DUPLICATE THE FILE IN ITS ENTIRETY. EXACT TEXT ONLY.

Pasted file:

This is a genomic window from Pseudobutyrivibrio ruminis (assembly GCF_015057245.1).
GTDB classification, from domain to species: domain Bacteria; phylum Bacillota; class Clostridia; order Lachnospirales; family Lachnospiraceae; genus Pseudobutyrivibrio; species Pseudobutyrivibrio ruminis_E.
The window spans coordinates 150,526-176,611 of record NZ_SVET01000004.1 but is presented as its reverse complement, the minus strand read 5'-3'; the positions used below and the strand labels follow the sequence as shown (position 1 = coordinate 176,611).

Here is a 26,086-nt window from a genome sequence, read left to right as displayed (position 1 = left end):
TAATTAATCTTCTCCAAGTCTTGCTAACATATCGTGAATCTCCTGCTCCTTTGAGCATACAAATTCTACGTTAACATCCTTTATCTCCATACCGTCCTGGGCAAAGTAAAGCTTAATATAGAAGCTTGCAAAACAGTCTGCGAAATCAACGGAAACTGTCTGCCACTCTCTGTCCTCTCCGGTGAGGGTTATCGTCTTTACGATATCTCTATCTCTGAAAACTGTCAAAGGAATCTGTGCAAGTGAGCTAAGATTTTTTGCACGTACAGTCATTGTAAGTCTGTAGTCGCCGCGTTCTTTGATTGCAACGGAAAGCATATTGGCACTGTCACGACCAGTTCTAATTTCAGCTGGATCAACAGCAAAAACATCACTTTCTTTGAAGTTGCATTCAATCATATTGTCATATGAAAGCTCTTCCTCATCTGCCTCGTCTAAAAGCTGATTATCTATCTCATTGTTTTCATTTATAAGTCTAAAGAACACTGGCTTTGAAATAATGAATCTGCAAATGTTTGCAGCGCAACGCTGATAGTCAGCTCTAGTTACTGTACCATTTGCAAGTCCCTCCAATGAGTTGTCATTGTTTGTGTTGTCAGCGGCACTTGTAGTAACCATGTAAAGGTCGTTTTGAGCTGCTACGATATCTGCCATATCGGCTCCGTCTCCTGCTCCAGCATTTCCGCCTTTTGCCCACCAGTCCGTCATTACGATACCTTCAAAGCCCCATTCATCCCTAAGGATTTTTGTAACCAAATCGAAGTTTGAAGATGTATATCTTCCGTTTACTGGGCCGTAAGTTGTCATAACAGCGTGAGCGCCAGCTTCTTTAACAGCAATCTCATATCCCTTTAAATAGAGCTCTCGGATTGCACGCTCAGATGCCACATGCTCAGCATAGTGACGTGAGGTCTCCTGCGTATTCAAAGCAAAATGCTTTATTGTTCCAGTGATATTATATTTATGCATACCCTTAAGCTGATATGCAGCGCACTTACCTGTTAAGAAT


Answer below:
This is a genomic window from Pseudobutyrivibrio ruminis (assembly GCF_015057245.1).
GTDB classification, from domain to species: domain Bacteria; phylum Bacillota; class Clostridia; order Lachnospirales; family Lachnospiraceae; genus Pseudobutyrivibrio; species Pseudobutyrivibrio ruminis_E.
The window spans coordinates 150,526-176,611 of record NZ_SVET01000004.1 but is presented as its reverse complement, the minus strand read 5'-3'; the positions used below and the strand labels follow the sequence as shown (position 1 = coordinate 176,611).

Here is a 26,086-nt window from a genome sequence, read left to right as displayed (position 1 = left end):
TAATTAATCTTCTCCAAGTCTTGCTAACATATCGTGAATCTCCTGCTCCTTTGAGCATACAAATTCTACGTTAACATCCTTTATCTCCATACCGTCCTGGGCAAAGTAAAGCTTAATATAGAAGCTTGCAAAACAGTCTGCGAAATCAACGGAAACTGTCTGCCACTCTCTGTCCTCTCCGGTGAGGGTTATCGTCTTTACGATATCTCTATCTCTGAAAACTGTCAAAGGAATCTGTGCAAGTGAGCTAAGATTTTTTGCACGTACAGTCATTGTAAGTCTGTAGTCGCCGCGTTCTTTGATTGCAACGGAAAGCATATTGGCACTGTCACGACCAGTTCTAATTTCAGCTGGATCAACAGCAAAAACATCACTTTCTTTGAAGTTGCATTCAATCATATTGTCATATGAAAGCTCTTCCTCATCTGCCTCGTCTAAAAGCTGATTATCTATCTCATTGTTTTCATTTATAAGTCTAAAGAACACTGGCTTTGAAATAATGAATCTGCAAATGTTTGCAGCGCAACGCTGATAGTCAGCTCTAGTTACTGTACCATTTGCAAGTCCCTCCAATGAGTTGTCATTGTTTGTGTTGTCAGCGGCACTTGTAGTAACCATGTAAAGGTCGTTTTGAGCTGCTACGATATCTGCCATATCGGCTCCGTCTCCTGCTCCAGCATTTCCGCCTTTTGCCCACCAGTCCGTCATTACGATACCTTCAAAGCCCCATTCATCCCTAAGGATTTTTGTAACCAAATCGAAGTTTGAAGATGTATATCTTCCGTTTACTGGGCCGTAAGTTGTCATAACAGCGTGAGCGCCAGCTTCTTTAACAGCAATCTCATATCCCTTTAAATAGAGCTCTCGGATTGCACGCTCAGATGCCACATGCTCAGCATAGTGACGTGAGGTCTCCTGCGTATTCAAAGCAAAATGCTTTATTGTTCCAGTGATATTATATTTATGCATACCCTTAAGCTGATATGCAGCGCACTTACCTGTTAAGAAT